As with any type of business, determining your niche can be a key step in order to identifying your audience, sound, branding and a consistent means of income. For some, determining a niche is easy; heck, they may even be born into their musical niche like Corey Hager. While for others, it may be challenging to narrow their musical scope down to a niche especially if they are good at and enjoy a variety of styles, instruments and aesthetics. Here are four things to consider when you are trying to narrow your niche.
What Music Style Complements Your Vocal Range and Abilities?
We all have a variety of songs in a variety of genres that we love to belt out, be it on stage or in the car. An important thing to consider when performing professionally is this: your selections need to be tailored to your vocal abilities more than your vehicular karaoke performances are. If a song is making you strain or push your voice beyond its limits, maybe you need to set it aside – even if it is a “crowd pleaser.” Sometimes the most helpful way to determine your set is by getting some feedback from some honest musician friends.
What Style of Singing, Playing, Performing, Etc. Gives You The Most Confidence and Joy?
Another consideration is simply this: what do you feel good performing? If a song makes you nervous or simply doesn’t resonate with you, scrap it. If your music isn’t giving you joy then there’s no sense in playing it. Identify the songs and musical genre that allows you to feel the most yourself and lean into – and not an idea of yourself, your real self.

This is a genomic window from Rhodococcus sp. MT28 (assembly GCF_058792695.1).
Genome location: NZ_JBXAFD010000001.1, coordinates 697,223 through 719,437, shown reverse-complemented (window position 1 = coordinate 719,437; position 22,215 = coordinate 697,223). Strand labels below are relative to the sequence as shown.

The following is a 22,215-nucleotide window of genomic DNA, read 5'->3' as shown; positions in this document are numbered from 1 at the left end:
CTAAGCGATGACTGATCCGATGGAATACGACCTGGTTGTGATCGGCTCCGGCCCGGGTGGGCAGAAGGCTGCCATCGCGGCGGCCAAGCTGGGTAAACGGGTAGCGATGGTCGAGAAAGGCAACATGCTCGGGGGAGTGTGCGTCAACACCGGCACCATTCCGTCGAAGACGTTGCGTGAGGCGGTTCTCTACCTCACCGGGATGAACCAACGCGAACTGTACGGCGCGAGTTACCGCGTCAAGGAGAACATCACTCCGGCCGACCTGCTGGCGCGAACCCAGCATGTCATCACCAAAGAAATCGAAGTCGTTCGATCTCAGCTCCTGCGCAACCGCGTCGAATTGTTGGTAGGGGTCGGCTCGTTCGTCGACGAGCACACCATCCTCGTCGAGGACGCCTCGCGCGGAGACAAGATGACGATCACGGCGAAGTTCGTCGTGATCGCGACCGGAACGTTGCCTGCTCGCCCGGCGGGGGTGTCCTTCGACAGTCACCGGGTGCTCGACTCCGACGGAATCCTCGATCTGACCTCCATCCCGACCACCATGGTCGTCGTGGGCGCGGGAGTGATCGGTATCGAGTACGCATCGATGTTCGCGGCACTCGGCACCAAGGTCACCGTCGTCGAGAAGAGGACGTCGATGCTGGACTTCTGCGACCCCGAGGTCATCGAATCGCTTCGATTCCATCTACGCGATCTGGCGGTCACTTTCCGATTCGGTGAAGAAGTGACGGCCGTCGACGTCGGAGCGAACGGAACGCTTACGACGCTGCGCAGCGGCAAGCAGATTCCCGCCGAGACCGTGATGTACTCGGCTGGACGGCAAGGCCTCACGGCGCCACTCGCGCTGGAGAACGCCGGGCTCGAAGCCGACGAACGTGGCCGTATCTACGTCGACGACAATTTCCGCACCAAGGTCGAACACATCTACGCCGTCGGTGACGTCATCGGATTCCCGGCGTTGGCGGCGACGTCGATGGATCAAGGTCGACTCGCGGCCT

What Style of Music Allows You To Feel The Most Connection To Your Audience and Vice Versa?
This is important. If your performance feels like a gag, fake or disconnected, your audience will know and follow suit. Find the genre that you feel the most yourself in and bring that to your audience to encounter and connect with them. This, over gimmicks, is what will foster your noticeable footprint in the music sphere.
This one is probably where it gets the hardest! Sometimes we avoid committing to a niche because we are afraid of choosing the “wrong one” or missing out on an opportunity. But you know the saying, if you try to be everything to everyone, you’ll be end up being nothing to anyone. Fight through the fear of committing and just dive into a lane. There’s no shame in making a shift later, but the worst decision you can make is indecision.